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    2. Thanks, Muckie Duckie, I have to say the community here, plus the words, certainly makes it a hugely enjoyable challenge - all episodes are to be found at http://sandra-linesofcommunication.blogspot.co.uk/p/the-blacksmiths-wife-serial.html

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  3. Congratulation Sandra. Well done everyone. I find that the writers here on prediction are the best inspiration.Thank you for the kind words. I am digging this dark priest character. Muhahaha.

    I have two more questions, sorry:

    Does anyone read comments once the winner has been announced? I did not finish commenting last night and I wanted to see if I should go back and complete the commenting.

    And

    There is a group on Facebook called The Dark Fiction Guild. I don't know much about them but they post regarding new stories and books. Would it be groovy if I tell them about The Prediction and all that jazz. I was not sure if anyone had heard of them.

    Thanks and have a great weekend. I love this time of year.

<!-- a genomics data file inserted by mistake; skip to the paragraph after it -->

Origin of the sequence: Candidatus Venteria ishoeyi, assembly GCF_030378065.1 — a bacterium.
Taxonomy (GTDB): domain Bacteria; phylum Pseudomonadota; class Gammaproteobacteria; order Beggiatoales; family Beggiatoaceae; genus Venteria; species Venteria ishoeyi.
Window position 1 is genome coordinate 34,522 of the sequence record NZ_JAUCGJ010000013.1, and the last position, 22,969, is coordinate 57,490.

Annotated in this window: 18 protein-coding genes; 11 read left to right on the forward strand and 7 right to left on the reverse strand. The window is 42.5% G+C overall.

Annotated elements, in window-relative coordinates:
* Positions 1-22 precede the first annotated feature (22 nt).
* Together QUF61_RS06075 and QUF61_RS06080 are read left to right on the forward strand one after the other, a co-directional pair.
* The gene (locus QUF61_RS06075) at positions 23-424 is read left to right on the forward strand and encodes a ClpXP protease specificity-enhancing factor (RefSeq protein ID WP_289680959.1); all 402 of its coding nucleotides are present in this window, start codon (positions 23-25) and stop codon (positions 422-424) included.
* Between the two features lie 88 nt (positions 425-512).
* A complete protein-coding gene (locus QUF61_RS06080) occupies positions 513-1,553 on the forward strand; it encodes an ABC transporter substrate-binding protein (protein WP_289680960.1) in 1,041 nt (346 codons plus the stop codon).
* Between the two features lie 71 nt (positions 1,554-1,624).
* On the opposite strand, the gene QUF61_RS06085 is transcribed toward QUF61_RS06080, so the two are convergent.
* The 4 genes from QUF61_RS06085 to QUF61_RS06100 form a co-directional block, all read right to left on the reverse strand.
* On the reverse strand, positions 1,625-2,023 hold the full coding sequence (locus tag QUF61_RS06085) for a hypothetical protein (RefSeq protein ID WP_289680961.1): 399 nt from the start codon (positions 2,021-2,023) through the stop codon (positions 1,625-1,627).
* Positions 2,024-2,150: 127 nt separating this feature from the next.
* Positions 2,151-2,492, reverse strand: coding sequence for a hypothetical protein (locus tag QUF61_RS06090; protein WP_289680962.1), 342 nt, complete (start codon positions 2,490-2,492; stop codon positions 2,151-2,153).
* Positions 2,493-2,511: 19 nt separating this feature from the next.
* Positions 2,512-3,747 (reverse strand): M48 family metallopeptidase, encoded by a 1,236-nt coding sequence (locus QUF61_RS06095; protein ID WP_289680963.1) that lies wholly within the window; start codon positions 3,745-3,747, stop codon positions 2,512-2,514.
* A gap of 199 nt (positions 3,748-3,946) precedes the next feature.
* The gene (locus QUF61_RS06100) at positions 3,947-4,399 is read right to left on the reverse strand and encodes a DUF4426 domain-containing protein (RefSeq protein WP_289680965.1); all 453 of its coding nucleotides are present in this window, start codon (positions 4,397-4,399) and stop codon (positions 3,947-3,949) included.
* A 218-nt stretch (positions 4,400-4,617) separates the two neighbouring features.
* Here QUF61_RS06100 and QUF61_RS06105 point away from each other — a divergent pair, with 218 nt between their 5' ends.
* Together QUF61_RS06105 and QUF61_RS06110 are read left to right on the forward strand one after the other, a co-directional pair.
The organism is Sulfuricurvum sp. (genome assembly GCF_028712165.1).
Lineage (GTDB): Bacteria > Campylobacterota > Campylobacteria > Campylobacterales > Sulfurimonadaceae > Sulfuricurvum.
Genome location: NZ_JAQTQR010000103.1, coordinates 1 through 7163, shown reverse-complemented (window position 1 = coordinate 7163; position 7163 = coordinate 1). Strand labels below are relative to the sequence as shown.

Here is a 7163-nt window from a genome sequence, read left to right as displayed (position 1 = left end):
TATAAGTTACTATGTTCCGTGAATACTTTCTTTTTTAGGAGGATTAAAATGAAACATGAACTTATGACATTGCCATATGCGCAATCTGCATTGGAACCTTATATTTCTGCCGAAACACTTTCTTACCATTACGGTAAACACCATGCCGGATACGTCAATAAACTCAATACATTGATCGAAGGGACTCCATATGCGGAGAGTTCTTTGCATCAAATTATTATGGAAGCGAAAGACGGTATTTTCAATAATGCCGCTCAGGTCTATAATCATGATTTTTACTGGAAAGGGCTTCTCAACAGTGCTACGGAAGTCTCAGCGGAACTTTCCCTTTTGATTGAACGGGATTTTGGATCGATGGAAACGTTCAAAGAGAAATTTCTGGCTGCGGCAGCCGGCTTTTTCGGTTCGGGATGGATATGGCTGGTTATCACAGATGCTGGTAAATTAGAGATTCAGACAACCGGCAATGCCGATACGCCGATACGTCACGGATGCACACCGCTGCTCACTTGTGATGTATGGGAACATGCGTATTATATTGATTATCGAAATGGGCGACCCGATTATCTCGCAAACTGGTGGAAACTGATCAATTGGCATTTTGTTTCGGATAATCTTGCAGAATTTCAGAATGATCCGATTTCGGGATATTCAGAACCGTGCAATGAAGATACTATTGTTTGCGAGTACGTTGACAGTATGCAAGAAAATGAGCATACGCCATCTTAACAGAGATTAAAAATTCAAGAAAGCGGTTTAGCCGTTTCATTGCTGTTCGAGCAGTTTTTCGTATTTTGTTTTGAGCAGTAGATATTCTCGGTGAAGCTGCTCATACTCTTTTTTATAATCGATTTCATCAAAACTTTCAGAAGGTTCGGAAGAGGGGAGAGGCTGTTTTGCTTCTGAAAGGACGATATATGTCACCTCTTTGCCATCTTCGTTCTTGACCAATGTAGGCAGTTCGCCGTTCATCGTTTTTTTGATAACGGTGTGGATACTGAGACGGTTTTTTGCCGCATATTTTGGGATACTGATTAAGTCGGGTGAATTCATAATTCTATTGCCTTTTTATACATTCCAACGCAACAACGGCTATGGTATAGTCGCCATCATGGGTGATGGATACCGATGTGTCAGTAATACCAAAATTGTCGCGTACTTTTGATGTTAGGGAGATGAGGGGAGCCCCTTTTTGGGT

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    1. I do, Marietta. I really try to make sure I have commented on each story and I have thanked everyone who comments on mine.

      It's all about supporting one another, right?

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    2. if life permits, yes I go back and comment, I just did.
      The Dark Fiction Guild sounds good, they might like us.
      I don't 'do' Facebook, but yes, could be interesting.

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    3. Hi Marietta, firstly, feel free to let DFG know about this site.

      Secondly, in terms of going back to previous week's posts, my thoughts are that it is great if people have time and can do so for two reasons. I always think that those people who post late in the day receive less feedback but equally, people are missing out on some cracking tales if they don't pop back for a read! However, I don't want anyone to feel a pressure to comment on every story - time is such a precious commodity and I know that lots of you squeeze your flashes in amongst your family, work and social lives (hey, we all have to sleep too!).